2. Department of Defense, Office of the Under Secretary of Defense (Comptroller) Chief Financial Officer, Department of Defense Budget Fiscal Year 2019 Military Personnel Programs (M-1), Operation and Maintenance Programs (O-1), Revolving and Management Funds (RF-1), Procurement Programs (P-1), Procurement Programs (P-1R) Reserve Components, RDT&E Programs (R-1), Construction Programs (C-1) [Microsoft Excels], (February 2018). Totals in the graphic differ from those reported in the DoD Comptroller’s overview documents. The overview documents report budget authority (BA), while the “-1s” used to produce this graphic report total obligation authority (TOA). The differences include treatment of reprogramming, recisions, unobligated balances, and offsetting receipts. For more information, see the National Defense Budget Estimates, or “Green Book.”
  3. Department of Defense, Missile Defense Agency, PB 2019-23 Budget Summary, (March 2018), https://www.mda.mil/global/documents/pdf/budgetfy19_summary.pdf.
  4. Department of Defense, Missile Defense Agency, Fiscal Year (FY) 2019 Budget Estimates Overview, (March 14, 2018), https://www.mda.mil/global/documents/pdf/budgetfy19.pdf.
  5. Department of Defense, Office of the Under Secretary of Defense (Comptroller) Chief Financial Officer, Department of Defense Budget Fiscal Year 2019 Military Personnel Programs (M-1), Operation and Maintenance Programs (O-1), Revolving and Management Funds (RF-1), Procurement Programs (P-1), Procurement Programs (P-1R) Reserve Components, RDT&E Programs (R-1), Construction Programs (C-1) [Microsoft Excels], (February 2018).  Department of Defense, Office of the Under Secretary of Defense (Comptroller) Chief Financial Officer, Department of Defense Budget Fiscal Year 2018 Military Personnel Programs (M-1), Operation and Maintenance Programs (O-1), Revolving and Management Funds (RF-1), Procurement Programs (P-1), Procurement Programs (P-1R) Reserve Components, RDT&E Programs (R-1), Construction Programs (C-1) [Microsoft Excels], (May 2017).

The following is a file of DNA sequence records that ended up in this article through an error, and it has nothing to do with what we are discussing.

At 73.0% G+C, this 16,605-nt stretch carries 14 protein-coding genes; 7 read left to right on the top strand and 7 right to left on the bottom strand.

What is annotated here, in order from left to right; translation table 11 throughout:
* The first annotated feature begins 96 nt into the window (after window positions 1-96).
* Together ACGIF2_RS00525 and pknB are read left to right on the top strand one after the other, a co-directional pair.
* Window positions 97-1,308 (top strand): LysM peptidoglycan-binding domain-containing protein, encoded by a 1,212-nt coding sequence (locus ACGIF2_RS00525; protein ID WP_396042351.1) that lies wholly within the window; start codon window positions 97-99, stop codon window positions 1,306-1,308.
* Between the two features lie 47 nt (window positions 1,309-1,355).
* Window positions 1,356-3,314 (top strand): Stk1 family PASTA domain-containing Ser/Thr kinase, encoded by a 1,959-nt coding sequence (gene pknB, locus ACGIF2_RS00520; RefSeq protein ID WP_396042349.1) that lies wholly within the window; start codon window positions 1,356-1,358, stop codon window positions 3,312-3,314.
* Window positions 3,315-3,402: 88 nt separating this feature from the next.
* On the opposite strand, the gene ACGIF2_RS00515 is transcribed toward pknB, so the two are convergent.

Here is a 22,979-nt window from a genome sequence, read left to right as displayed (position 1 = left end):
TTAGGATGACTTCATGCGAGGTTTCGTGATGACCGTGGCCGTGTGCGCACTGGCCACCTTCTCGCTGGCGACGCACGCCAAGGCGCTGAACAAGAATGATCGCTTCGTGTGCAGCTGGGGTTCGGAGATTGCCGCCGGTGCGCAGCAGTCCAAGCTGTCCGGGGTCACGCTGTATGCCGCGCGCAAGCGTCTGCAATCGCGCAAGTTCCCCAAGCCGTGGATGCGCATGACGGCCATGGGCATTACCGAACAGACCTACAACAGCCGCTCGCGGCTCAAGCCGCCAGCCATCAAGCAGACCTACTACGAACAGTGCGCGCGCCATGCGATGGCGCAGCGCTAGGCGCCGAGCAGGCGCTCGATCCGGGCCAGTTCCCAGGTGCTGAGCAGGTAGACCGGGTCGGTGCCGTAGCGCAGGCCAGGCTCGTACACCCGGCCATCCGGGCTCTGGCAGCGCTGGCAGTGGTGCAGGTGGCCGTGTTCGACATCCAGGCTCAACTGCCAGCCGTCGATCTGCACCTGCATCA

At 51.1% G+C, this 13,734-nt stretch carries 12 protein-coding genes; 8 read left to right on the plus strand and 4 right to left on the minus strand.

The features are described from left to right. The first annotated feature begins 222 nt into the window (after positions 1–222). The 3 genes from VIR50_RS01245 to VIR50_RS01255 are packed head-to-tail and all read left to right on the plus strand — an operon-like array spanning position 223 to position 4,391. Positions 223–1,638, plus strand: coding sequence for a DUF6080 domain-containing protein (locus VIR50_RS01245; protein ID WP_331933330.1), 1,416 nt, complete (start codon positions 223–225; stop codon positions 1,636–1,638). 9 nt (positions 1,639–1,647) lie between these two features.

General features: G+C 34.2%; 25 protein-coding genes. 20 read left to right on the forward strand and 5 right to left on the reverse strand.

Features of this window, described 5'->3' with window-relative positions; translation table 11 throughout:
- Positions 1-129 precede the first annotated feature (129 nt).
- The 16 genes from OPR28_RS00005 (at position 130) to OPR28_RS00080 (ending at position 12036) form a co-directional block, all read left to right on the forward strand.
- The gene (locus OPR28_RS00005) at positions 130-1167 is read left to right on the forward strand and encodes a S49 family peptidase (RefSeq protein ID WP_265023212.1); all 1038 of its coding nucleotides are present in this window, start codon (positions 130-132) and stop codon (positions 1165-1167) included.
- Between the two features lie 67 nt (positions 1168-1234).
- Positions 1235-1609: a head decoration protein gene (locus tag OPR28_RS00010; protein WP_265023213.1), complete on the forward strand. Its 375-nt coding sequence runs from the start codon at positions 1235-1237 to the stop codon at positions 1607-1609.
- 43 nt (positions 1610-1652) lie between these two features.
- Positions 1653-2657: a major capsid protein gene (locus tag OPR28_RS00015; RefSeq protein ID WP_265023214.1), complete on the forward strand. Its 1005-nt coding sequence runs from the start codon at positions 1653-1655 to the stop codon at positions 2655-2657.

6. "About DARPA," Defense Advanced Research Projects Agency, Accessed March 8, 2018, https://www.darpa.mil/about-us/about-darpa.
  7. Department of Defense, Office of the Under Secretary of Defense (Comptroller) Chief Financial Officer, Department of Defense Budget Fiscal Year 2019 Military Personnel Programs (M-1), Operation and Maintenance Programs (O-1), Revolving and Management Funds (RF-1), Procurement Programs (P-1), Procurement Programs (P-1R) Reserve Components, RDT&E Programs (R-1), Construction Programs (C-1) [Microsoft Excels], (February 2018).  Department of Defense, Office of the Under Secretary of Defense (Comptroller) Chief Financial Officer, Department of Defense Budget Fiscal Year 2018 Military Personnel Programs (M-1), Operation and Maintenance Programs (O-1), Revolving and Management Funds (RF-1), Procurement Programs (P-1), Procurement Programs (P-1R) Reserve Components, RDT&E Programs (R-1), Construction Programs (C-1) [Microsoft Excels], (May 2017).
  • Susanna V. Blume

    Senior Fellow, Defense Program

    Susanna Blume is a Senior Fellow in the Defense Program at the Center for New American Security. Her research areas include the Defense program and budget, defense posture and...

  • Lauren Fish

    Research Associate, Defense Program

    Lauren Fish is a Research Associate with the Defense Program and Future of Warfare Initiative at the Center for a New American Security (CNAS). Prior to joining CNAS, Ms. Fis...